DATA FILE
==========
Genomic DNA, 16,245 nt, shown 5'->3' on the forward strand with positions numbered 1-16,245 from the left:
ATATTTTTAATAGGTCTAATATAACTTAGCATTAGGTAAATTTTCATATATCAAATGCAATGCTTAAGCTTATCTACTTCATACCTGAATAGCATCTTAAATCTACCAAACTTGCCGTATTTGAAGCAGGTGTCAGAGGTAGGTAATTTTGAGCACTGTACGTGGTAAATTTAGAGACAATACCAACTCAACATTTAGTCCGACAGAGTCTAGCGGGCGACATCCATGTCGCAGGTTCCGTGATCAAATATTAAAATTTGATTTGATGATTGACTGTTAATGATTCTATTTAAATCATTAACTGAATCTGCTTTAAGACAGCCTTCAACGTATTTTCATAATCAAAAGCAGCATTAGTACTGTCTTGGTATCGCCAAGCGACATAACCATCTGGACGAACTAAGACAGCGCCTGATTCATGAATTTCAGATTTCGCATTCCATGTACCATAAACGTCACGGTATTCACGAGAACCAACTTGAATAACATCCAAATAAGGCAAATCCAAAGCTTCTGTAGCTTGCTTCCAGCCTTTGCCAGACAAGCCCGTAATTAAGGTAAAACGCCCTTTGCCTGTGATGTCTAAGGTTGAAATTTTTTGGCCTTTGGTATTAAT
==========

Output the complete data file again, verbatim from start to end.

Genomic DNA, 16,245 nt, shown 5'->3' on the forward strand with positions numbered 1-16,245 from the left:
ATATTTTTAATAGGTCTAATATAACTTAGCATTAGGTAAATTTTCATATATCAAATGCAATGCTTAAGCTTATCTACTTCATACCTGAATAGCATCTTAAATCTACCAAACTTGCCGTATTTGAAGCAGGTGTCAGAGGTAGGTAATTTTGAGCACTGTACGTGGTAAATTTAGAGACAATACCAACTCAACATTTAGTCCGACAGAGTCTAGCGGGCGACATCCATGTCGCAGGTTCCGTGATCAAATATTAAAATTTGATTTGATGATTGACTGTTAATGATTCTATTTAAATCATTAACTGAATCTGCTTTAAGACAGCCTTCAACGTATTTTCATAATCAAAAGCAGCATTAGTACTGTCTTGGTATCGCCAAGCGACATAACCATCTGGACGAACTAAGACAGCGCCTGATTCATGAATTTCAGATTTCGCATTCCATGTACCATAAACGTCACGGTATTCACGAGAACCAACTTGAATAACATCCAAATAAGGCAAATCCAAAGCTTCTGTAGCTTGCTTCCAGCCTTTGCCAGACAAGCCCGTAATTAAGGTAAAACGCCCTTTGCCTGTGATGTCTAAGGTTGAAATTTTTTGGCCTTTGGTATTAAT